Pocket bread typically refers to a flatbread such as pita that puffs up during baking, so that the final flatbread has a large pocket in the middle of it that can be filled to create sandwiches. These types of bread have been a staple food in areas such as the Middle East and Greece for hundreds of years. They are often served with hummus, cooked meats like lamb, or even American standards such as peanut butter and jelly or bologna and cheese. Pocket bread can be purchased at groceries stores and supermarkets all across the world, or made quite simply in a home oven.
Traditionally, pocket bread is typically baked in a very hot brick oven, which provides the heat needed to create the pocket of air in the middle of the bread during baking. Modern home ovens can be used at high temperatures to create this affect however, and pita and similar pocket breads are quite simple to make. Most recipes only call for water, yeast, and flour, though sugar or honey can also be added to give the resulting pocket bread more flavor.
Pocket bread is typically made by adding yeast to some water, though sugar is often added to give the yeast a bit more to eat and produce more air in the dough. Some recipes call for a bit of sugar or honey when adding it all together, but it can be easier to add the sugar to the water with the yeast and let it all dissolve. This is then added to flour and mixed together. The amount of flour is slowly increased until the dough forms and becomes too difficult to mix with a hand or stand mixer.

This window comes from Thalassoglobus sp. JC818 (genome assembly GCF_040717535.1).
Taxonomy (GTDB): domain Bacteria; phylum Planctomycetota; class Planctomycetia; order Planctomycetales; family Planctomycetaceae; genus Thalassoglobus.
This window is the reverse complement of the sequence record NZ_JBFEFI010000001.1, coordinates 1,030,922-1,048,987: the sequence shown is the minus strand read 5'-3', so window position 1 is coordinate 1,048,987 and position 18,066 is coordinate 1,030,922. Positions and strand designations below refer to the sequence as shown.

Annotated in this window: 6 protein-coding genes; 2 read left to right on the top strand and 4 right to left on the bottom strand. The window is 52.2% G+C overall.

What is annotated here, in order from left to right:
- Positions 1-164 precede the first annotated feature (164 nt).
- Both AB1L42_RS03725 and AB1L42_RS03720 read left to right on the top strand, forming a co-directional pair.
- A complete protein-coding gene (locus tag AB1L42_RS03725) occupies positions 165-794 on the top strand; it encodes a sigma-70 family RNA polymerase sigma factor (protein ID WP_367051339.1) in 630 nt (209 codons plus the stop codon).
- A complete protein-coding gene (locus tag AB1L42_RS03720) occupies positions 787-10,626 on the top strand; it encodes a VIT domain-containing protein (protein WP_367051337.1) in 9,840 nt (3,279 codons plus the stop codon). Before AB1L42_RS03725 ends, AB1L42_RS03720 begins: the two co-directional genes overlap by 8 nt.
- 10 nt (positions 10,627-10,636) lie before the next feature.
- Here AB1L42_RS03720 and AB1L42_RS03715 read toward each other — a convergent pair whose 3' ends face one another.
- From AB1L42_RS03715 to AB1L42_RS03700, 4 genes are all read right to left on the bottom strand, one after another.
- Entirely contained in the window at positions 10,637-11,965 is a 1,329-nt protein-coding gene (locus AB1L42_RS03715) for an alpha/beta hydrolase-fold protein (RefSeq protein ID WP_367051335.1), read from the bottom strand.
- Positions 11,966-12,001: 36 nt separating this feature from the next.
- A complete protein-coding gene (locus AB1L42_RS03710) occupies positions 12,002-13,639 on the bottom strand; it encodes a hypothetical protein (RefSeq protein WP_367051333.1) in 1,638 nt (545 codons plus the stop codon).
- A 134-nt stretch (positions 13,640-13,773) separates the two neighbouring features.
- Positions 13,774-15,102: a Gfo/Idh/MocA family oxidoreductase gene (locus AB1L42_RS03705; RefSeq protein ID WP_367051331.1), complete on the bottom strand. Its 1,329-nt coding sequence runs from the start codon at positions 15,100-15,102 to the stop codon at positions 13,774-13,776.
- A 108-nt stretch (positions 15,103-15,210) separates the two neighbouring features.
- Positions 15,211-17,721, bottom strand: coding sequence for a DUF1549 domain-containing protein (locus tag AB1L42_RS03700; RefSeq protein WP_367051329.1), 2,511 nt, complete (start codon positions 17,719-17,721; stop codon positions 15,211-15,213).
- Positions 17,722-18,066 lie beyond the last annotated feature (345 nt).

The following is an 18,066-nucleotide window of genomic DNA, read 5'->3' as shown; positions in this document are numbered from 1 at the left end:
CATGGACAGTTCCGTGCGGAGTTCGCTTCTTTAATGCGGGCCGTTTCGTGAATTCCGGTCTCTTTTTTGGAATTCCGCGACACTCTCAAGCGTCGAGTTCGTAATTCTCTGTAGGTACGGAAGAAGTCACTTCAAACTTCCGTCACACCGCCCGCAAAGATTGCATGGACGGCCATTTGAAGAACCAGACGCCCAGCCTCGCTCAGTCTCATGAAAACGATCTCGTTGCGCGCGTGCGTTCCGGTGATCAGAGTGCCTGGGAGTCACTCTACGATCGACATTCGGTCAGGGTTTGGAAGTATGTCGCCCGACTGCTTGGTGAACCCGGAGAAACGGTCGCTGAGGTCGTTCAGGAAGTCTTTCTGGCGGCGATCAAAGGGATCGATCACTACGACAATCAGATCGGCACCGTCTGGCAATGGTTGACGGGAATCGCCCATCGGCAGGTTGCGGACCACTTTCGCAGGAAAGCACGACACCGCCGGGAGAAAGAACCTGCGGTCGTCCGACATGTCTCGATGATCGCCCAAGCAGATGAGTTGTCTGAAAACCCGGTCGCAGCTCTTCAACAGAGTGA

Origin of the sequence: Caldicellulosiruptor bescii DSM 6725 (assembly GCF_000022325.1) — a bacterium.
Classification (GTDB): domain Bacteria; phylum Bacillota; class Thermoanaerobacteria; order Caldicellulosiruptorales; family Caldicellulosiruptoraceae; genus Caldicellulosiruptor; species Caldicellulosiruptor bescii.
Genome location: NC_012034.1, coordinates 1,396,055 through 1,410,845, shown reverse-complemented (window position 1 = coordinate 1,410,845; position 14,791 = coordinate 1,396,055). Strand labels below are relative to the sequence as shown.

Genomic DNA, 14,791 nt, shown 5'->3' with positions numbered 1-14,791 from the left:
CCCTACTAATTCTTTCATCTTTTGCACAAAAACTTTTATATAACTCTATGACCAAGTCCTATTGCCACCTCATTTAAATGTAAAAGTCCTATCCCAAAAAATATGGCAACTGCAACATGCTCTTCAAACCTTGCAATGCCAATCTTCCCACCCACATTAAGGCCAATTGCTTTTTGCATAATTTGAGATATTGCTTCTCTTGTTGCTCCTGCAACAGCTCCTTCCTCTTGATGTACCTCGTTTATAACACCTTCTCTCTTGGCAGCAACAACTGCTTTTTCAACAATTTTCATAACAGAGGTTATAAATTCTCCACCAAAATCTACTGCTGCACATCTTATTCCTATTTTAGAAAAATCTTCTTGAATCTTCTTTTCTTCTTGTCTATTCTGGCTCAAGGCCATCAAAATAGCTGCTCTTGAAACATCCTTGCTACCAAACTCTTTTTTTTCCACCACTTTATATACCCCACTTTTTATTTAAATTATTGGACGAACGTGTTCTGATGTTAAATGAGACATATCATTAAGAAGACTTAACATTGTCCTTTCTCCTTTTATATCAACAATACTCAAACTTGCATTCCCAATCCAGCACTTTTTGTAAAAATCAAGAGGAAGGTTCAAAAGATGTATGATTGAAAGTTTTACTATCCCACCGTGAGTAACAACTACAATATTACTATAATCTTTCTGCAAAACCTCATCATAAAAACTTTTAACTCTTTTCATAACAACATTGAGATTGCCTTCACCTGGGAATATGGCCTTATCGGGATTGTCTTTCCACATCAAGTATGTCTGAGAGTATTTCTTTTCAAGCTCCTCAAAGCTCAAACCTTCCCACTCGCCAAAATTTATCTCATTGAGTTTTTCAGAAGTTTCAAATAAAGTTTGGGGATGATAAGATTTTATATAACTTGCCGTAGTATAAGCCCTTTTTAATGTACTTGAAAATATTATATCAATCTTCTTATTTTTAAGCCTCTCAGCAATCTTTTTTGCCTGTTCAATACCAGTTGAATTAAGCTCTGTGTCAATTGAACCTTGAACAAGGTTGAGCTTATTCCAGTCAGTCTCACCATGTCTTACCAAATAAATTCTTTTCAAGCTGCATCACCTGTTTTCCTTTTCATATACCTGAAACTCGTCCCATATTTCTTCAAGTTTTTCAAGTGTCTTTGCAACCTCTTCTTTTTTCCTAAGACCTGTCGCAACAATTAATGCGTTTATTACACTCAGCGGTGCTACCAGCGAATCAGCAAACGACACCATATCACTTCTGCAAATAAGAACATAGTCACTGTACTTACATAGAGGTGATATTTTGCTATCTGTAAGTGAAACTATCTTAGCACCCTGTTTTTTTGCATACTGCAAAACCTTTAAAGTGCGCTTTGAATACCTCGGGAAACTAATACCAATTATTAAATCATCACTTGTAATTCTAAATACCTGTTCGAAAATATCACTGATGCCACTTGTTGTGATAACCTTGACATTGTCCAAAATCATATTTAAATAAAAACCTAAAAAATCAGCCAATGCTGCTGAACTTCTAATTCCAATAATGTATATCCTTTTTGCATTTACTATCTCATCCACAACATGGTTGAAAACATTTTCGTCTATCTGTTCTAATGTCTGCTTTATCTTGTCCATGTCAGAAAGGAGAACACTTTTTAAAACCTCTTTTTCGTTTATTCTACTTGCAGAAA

The dough is then placed on a floured surface and kneaded until it is no longer sticky and has become soft and workable. At this point the pocket bread dough is left covered to rise for anywhere from a half hour to two hours, depending on the recipe. The dough is then divided into individual pieces; each piece is rounded and then flattened. These flattened pieces are then set into a very hot oven for baking.
Most recipes either call for a hot brick oven or a standard home oven that is heated to 500° F (260° C), for about five to ten minutes. The pocket bread is done when it is lightly browned and has puffed up significantly. Some recipes also call for a small hole to be punched into the inflated area to make the bread flatten again faster. The pocket bread can then be enjoyed with a wide range of fillings, though hummus is common, as are lamb sandwiches with cucumber salad.